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World Bank Chief: 'Dour' Europe can learn from Asia

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World Bank chief on recovery
STORY HIGHLIGHTS
  • World Bank chief: Asia has lessons for Europe
  • Zoellick: "I didn't fear the collapse of the euro"
  • Moves to reduce public debt shouldn't "strangulage" recovery

(CNN) -- The head of the World Bank says that in the current crisis in Europe, lessons can be learned from Asia.

"What I saw at the end of last year was while Europeans were simply focusing on the dour and the negative, Asians -- who'd gone through this in the 90s -- started to say, 'Well maybe we're going to have to open some service sectors to competition to create expansion of growth'," World Bank President Robert Zoellick told CNN's Richard Quest.

Much like the euro has been depressed by the spiraling sovereign debt crisis, Asian economies such as Thailand and South Korea faced a similar monetary crisis in 1997 and 1998.

"I didn't fear the collapse of the euro," Zoellick said. "What I was concerned about was that you'd have another spread of a lack of confidence as you saw in the United States in 2008 (that) paralyzed markets."

Zoellick spoke to CNN about the wave of austerity measures sweeping Europe as government debts mount. Those debts piled even higher after governments poured stimulus cash into their economies to spur liquidity when the global credit markets nearly lurched to a halt in late 2008.

"You can cut spending, you can try top reduce some of your debt, but you can also try to have policies ... to get rid of red tape, to allow enterprises to form, to help entrepreneurialism, to help create jobs, Zoellick said. "This can't be only about the politics of austerity; it also has to be about policies of prosperity and growth ... you don't want to make regulation into strangulation."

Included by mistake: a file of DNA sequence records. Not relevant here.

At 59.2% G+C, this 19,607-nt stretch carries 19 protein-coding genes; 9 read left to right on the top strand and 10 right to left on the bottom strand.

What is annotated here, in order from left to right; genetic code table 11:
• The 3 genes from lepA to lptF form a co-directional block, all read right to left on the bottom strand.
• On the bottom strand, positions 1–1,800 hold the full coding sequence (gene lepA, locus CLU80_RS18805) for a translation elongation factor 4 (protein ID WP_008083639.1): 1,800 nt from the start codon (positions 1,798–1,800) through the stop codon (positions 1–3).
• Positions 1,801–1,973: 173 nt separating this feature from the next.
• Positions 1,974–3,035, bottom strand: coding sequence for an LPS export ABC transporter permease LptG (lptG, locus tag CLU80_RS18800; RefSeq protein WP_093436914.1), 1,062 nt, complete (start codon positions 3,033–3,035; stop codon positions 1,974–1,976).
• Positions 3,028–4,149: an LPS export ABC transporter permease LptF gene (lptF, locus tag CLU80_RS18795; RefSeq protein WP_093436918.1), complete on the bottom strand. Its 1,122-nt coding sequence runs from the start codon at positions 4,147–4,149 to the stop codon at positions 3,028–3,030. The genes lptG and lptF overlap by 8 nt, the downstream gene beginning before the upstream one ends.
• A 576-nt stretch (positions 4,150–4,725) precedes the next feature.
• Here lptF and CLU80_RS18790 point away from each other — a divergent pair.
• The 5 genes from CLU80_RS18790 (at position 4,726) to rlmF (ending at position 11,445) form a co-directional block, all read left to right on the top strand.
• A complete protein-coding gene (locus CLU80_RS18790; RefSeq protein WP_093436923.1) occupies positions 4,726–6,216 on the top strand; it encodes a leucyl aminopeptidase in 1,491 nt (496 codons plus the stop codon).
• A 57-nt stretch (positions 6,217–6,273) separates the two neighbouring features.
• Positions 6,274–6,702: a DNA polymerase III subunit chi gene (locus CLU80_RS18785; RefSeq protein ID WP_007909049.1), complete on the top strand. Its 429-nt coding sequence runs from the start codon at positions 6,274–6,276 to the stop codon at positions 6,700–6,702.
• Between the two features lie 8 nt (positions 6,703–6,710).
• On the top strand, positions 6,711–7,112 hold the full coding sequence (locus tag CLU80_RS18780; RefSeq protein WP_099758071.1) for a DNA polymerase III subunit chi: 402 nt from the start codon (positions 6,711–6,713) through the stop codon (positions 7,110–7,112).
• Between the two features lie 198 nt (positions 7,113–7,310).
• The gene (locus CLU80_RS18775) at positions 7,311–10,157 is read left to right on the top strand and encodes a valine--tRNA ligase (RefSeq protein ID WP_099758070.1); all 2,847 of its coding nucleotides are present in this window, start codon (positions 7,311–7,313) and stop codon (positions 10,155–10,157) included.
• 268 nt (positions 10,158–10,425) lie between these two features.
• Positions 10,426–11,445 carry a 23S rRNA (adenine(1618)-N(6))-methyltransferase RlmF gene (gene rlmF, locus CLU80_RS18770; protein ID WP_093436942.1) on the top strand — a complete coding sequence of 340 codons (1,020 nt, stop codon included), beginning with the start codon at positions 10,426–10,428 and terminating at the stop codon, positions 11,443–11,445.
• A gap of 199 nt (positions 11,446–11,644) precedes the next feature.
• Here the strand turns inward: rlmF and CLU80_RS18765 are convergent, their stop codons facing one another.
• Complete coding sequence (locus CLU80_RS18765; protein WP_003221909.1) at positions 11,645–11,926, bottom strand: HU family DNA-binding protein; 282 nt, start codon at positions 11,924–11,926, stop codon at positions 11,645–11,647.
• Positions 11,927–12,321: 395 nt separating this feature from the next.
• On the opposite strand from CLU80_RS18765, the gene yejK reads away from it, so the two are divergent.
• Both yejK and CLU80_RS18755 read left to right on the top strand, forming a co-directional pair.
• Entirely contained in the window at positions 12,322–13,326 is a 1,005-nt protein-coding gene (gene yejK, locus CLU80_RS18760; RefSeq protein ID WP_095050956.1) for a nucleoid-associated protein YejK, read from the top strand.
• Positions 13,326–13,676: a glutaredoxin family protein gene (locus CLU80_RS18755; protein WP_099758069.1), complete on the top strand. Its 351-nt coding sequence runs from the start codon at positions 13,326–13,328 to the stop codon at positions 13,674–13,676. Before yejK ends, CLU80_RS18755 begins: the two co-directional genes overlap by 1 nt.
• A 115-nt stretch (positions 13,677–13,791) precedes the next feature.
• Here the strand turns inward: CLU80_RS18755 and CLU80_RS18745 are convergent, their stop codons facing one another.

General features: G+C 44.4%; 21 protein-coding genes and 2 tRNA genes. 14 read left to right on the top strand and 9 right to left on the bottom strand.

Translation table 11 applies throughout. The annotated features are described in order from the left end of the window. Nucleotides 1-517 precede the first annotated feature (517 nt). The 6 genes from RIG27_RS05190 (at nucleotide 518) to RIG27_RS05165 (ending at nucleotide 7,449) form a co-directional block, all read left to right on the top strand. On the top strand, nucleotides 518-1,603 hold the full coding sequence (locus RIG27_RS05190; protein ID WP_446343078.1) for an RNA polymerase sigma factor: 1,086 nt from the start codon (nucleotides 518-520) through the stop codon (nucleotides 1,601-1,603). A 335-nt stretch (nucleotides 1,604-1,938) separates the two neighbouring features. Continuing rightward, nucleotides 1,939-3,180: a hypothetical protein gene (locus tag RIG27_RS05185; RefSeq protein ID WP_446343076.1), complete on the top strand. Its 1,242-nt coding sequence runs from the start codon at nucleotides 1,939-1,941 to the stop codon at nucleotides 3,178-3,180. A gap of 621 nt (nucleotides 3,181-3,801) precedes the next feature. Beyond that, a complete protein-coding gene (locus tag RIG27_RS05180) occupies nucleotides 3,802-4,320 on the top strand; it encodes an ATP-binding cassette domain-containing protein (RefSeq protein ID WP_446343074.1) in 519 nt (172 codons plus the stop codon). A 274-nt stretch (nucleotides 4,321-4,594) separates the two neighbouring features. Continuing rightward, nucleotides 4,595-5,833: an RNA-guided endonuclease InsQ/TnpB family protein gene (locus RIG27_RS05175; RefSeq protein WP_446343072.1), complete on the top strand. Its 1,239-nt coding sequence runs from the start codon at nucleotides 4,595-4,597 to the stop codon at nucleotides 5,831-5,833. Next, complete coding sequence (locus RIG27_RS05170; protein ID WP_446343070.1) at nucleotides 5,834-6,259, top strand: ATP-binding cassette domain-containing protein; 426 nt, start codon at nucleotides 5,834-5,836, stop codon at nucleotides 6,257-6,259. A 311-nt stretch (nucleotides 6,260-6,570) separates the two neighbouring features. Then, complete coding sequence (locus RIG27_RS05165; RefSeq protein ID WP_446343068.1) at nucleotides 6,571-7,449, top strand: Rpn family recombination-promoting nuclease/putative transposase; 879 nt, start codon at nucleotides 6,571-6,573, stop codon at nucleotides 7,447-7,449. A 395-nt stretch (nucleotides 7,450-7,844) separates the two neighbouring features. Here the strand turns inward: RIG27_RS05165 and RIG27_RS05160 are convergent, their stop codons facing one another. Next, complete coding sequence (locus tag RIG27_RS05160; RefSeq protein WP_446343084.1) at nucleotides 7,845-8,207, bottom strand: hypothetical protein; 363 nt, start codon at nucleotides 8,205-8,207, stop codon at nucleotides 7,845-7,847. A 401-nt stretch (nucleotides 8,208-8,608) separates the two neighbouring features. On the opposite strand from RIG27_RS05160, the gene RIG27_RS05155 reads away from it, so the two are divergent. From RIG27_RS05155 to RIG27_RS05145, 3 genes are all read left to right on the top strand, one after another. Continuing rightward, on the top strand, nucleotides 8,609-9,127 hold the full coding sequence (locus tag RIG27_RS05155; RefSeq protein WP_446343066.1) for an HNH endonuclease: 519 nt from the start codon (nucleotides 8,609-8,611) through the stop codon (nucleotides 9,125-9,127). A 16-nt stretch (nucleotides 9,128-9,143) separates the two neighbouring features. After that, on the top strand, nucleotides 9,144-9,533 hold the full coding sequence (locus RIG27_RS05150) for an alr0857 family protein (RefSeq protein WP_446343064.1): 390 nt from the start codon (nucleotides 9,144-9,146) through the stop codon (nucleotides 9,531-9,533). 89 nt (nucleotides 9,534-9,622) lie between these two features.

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Austerity measures loom large for European economies, which fear downgrades in their credit ratings will further restrict investor appetite for government bonds. Greece has announced plans to partly privatize rail, water and postage services to cut $3.7 billion in the next three years. Portugal has a $2.7 billion plan marked by pay and hiring freezes, job cuts and higher retirement ages in the public sector. Spain has plans for $19 billion in spending cuts to reduce its deficit to 9.3 percent this year. Italy plans to cut $30 billion in 2011 and 2012.

All this has produced a backlash from labor organizers, who have announced a Sept. 29 "European Day of Action" for mass demonstrations against the wave of public sector cutbacks.

"Let's not forget that the public policy cannot be guided by the anxiety of traders," Juan Somavia, director general of the International Labour Organization, told CNN.

"We know that they can get it wrong. We know that they can be over reactive. And we already saw that in 2006, 2007, 2008," Somavia said. "The rating agencies, they don't see the problem coming. They don't see the crisis coming and they now may be creating a crisis that was not there."

Somavia says the motivation of austerity measures "is necessary and a good one. We need to reduce debt and deficits. But the timing is wrong ... if we continue on this track, growth will come down and unemployment will grow and social tensions will become higher."

Despite the problems on the continent "it's hard to believe Europe can't get itself back in order, but it will be a political challenge," said Zoellick of the World Bank.

"The politics of Europe, as you know, are very complex because on one hand people have to manage the national politics that elect them," he said. "The question is, how well will they also act on the European level."